Berkeley City College to enroll students if City College of San Francisco closes

Anthony Bongco/Staff

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Berkeley City College and 20 other Bay Area colleges have agreed to enroll students from City College of San Francisco if the latter loses its accreditation next year, according to an Oct. 14 report issued by CCSF.

If CCSF is forced to close due to its loss of accreditation — which will take effect July 31, 2014 — its students will choose between the 21 schools its administrators have identified as accessible by public transportation and capable of accommodating an influx of new students.

The college lost its accreditation after “failing to react to ongoing reduced funding that has caused the institution to reach a financial breaking point,” among other reasons, according to a letter from the Accrediting Commission for Community and Junior Colleges addressed to interim Chancellor Pamila Fisher in July 2012.

According to Shirley Fogarino, public information officer at BCC, it is difficult to predict how many of CCSF’s 85,000 full-time and part-time students would enroll at BCC.

Currently, the commission is reviewing the revocation of CCSF’s accreditation, said Jennifer Aries, a marketing consultant for the college. If the commission does not decide to change its decision to strip CCSF of its accreditation after the review period, the college will officially appeal the accreditation loss.

Aries added that the review and appeal process could take months and that it may extend beyond the July 31 deadline, in which case the college would remain open until the appeal is accepted or rejected.

If CCSF loses its accreditation in July, its administration will support students individually by working with them to choose a new community college that suits them based on location, financial aid and academic fit, Aries said.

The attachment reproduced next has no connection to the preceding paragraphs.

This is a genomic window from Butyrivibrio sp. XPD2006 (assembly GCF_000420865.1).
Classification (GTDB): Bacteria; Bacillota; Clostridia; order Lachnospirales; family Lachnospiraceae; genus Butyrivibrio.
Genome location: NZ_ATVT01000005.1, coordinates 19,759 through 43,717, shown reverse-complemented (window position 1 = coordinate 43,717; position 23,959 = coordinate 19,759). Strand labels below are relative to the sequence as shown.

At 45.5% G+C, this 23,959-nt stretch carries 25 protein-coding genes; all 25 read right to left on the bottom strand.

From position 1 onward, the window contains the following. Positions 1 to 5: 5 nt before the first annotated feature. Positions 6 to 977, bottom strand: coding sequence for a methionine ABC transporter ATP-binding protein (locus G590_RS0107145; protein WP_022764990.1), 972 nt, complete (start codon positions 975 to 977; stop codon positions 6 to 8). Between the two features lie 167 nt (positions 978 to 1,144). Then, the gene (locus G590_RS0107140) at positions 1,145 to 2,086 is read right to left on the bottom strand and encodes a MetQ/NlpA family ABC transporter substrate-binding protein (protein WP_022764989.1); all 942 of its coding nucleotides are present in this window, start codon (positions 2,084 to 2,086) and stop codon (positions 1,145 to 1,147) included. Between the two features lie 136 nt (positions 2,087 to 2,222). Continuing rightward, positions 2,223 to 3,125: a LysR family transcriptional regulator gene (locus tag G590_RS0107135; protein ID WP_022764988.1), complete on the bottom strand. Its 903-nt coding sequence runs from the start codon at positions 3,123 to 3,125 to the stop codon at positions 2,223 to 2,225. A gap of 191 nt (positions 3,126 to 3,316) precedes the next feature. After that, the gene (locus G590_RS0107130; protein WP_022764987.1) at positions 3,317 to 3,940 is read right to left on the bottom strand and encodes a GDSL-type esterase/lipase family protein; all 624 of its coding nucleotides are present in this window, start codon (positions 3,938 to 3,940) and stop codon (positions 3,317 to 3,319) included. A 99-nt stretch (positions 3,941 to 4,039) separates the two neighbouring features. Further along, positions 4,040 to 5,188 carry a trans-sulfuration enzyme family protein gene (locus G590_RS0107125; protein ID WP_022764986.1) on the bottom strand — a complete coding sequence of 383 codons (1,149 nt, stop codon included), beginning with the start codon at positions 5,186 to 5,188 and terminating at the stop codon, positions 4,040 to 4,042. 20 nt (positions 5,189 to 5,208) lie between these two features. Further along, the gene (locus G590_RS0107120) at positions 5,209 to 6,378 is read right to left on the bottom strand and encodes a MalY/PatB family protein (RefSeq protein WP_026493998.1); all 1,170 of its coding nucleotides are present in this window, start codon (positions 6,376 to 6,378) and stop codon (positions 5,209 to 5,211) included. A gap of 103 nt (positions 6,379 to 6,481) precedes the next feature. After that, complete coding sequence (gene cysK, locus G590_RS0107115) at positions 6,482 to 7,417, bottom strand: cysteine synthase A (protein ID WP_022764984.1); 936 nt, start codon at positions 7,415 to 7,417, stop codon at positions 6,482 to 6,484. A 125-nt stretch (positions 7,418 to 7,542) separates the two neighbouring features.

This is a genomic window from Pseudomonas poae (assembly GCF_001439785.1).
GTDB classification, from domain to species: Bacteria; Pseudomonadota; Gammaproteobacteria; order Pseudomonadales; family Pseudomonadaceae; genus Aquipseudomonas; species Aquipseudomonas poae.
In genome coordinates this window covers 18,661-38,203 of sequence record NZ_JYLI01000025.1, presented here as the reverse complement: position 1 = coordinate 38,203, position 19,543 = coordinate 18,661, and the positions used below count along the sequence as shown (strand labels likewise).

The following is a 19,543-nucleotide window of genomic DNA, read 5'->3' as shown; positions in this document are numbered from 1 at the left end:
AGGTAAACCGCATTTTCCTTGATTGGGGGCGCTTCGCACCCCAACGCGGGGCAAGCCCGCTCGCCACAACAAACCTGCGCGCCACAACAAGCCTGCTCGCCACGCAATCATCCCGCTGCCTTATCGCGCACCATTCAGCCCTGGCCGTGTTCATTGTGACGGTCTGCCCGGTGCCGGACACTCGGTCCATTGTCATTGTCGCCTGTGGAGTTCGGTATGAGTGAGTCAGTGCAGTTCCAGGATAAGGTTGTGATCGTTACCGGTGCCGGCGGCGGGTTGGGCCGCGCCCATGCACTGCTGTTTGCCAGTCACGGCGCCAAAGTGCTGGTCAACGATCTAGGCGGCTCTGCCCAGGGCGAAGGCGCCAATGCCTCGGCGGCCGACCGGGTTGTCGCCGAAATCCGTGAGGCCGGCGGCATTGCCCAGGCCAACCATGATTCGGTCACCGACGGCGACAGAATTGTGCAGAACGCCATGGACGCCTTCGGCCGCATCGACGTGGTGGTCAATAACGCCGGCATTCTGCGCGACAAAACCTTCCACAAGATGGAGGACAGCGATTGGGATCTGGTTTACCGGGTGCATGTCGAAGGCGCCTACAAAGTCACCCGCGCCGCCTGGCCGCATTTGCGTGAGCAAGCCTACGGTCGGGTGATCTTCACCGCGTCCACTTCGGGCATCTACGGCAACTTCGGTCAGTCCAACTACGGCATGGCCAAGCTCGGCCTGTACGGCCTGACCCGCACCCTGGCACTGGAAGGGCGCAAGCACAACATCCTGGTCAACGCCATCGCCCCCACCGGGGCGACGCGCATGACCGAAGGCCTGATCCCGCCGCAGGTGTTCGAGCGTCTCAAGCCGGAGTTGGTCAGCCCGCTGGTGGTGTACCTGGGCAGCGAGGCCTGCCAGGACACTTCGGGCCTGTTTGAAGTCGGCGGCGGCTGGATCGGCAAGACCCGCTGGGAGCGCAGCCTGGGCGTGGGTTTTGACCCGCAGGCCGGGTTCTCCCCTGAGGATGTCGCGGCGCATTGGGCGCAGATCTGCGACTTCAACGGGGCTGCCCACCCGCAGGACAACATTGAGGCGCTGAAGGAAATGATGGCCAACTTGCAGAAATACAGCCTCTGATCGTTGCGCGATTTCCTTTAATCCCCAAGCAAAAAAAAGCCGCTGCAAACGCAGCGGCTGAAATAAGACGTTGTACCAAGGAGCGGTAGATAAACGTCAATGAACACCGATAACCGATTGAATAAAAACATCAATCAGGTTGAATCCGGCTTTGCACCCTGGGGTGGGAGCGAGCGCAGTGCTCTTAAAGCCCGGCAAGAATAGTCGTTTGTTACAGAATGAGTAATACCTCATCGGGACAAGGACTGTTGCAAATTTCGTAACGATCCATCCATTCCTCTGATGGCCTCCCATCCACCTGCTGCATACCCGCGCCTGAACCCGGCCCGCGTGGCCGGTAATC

Of the 21 colleges, Skyline College in San Bruno, which is located about 10 miles away from San Francisco, is the closest to CCSF.

Lulu Matute, a fourth-semester CCSF student, said she plans to attend BCC if CCSF closes because she hopes to attend UC Berkeley after completing community college.

Matute said CCSF’s closure could have both positive and negative effects on BCC and nearby community colleges.

“Everyone wants priority when it comes to enrolling in classes, especially if students have been in school longer than others,” Matute said. “That could create conflict between returning students and new students coming in from CCSF, but new students could also mean an expansion of resources, like student services or career counseling, in response to the influx.”

Despite Matute’s concerns, as a leader of CCSF’s Students Making a Change, she is extremely optimistic that CCSF will be able to change the minds of accreditation commission’s members. Matute, along with the rest of the organization, plans clean-up days and other community events to rally support for campus improvement. She also advocates the allocation of administrative resources to improve CCSF’s poor Wi-Fi coverage and maintenance of its buildings.

“Our school’s issue with accreditation is the perfect opportunity to improve City College. This is an amazing platform for us to advocate for the allocation of resources,” she said.

Contact Chloee Weiner at [email protected].